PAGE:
In the last month, people across the country have been captured by the trial of George Zimmerman, a resident in Central Florida who shot and killed 17-year-old Trayvon Martin, allegedly in self-defense. On July 13th, a jury acquitted Zimmerman of all criminal charges, including second-degree murder and manslaughter.
Zimmerman lived in a multi-racial, gated community in Sanford, Florida. He coordinated the “neighborhood watch” group in his community. Martin’s father’s fiance lives in the same gated community. Martin had reportedly visited the complex several times with his father in the past.
The incident occurred on the night of February 26th, 2012. There are conflicting stories about the details leading up to the shooting. What is known is that Zimmerman was at his residence when he saw Martin, whom he believed to be a suspicious subject in the gated community. Zimmerman armed himself with a handgun and went outside to confront Martin. For unknown reasons, the confrontation turned into a physical fight and Zimmerman deployed the gun and shot Martin.
Zimmerman was originally questioned and released by police on the night of the incident. He was arrested and charged later, after great public outcry.
The legal issue at hand was whether or not Zimmerman used self-defense to thwart off attacks by Martin. There was no question that Zimmerman shot Martin, but a jury had to decide under what circumstances and whether or not Zimmerman was justified in using deadly force in self-defense. Many states have what is best described as “Stand Your Ground” laws, which give persons the right to use reasonable force to defend themselves from attack. The jury had to rely on testimony and evidence presented to them and try to determine if Zimmerman’s actions were reasonable and justified under the circumstances.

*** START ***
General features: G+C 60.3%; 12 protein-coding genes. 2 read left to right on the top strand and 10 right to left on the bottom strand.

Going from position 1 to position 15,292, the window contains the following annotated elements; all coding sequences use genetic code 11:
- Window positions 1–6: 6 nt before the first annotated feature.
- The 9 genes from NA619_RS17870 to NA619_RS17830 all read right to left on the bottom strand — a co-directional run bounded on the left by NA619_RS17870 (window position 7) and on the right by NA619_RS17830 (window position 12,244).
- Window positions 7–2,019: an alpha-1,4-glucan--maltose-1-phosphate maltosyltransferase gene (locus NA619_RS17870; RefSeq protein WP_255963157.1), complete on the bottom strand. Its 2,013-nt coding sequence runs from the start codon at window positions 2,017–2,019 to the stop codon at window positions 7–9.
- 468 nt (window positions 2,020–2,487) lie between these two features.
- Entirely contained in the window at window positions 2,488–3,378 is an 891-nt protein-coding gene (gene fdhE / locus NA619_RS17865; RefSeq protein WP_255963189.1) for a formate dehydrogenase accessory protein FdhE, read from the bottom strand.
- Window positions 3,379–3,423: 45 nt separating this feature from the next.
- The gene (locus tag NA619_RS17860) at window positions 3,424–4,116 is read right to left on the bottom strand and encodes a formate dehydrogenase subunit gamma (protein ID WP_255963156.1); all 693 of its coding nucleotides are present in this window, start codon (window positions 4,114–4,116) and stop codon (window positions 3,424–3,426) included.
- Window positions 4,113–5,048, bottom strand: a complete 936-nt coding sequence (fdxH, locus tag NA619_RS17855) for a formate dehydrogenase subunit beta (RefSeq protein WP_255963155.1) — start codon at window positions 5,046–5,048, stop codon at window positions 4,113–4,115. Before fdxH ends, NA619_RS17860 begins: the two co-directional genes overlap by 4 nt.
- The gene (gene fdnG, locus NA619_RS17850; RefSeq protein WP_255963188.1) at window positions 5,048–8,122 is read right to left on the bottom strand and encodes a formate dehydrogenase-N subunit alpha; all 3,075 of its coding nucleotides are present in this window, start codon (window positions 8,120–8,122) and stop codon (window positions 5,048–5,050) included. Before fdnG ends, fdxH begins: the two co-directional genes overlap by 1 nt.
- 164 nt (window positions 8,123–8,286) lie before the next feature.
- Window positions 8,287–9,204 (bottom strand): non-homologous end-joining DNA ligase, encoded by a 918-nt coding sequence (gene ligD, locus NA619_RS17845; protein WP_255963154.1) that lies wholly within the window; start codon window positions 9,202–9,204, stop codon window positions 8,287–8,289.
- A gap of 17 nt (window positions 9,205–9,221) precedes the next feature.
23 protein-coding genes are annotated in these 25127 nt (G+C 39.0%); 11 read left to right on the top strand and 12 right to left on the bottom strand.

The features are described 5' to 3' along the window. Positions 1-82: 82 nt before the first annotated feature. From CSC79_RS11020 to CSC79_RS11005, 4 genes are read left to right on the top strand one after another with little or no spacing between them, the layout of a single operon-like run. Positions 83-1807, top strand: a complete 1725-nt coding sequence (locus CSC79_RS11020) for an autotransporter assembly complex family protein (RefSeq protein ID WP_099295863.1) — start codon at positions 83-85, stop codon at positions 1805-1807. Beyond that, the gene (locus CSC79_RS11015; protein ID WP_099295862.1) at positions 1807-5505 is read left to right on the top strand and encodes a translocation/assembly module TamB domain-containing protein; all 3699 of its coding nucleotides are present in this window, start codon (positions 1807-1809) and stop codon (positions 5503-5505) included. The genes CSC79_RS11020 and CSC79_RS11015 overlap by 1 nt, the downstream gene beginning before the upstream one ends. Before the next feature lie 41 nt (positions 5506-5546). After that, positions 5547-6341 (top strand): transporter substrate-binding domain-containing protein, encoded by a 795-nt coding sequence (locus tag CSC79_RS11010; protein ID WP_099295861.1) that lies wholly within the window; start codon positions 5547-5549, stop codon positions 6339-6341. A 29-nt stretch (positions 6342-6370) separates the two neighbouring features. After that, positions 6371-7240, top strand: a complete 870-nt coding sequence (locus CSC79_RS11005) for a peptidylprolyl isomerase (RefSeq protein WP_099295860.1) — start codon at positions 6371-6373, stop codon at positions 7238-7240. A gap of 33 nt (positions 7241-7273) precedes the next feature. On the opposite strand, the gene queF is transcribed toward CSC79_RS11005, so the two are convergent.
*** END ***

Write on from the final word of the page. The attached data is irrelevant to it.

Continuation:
The most crucial piece of evidence is the 9-1-1 call to police that Zimmerman made himself during the confrontation. Zimmerman called 9-1-1 to report Martin as the suspicious subject walking through the gated community. After gathering information, the dispatcher gave Zimmerman instructions, which he ignored. Zimmerman went out to confront Martin, despite the advisement from the dispatcher telling him to stay inside his residence. The confrontation is captured on audio recording when Zimmerman dropped his phone and the dispatcher was listening to an open line. However, the confrontation escalated so quickly that it is impossible to clearly identify the voices on the phone to determine which person was the primary aggressor during the fight.
During the trial, racial issues began to surface. Many wondered what exactly Zimmerman, a mixed-race white man, thought was so “suspicious” about Martin, a black teenager, that he felt the need to go outside armed with a handgun. Witnesses at the trial testified that Martin may have referred to Zimmerman using profane, racial names over a phone call he made to a friend at the time of the incident. Additionally, Zimmerman may have used profane, racial names to describe Martin during his call to 9-1-1.
The jury acquitted Zimmerman of all criminal charges.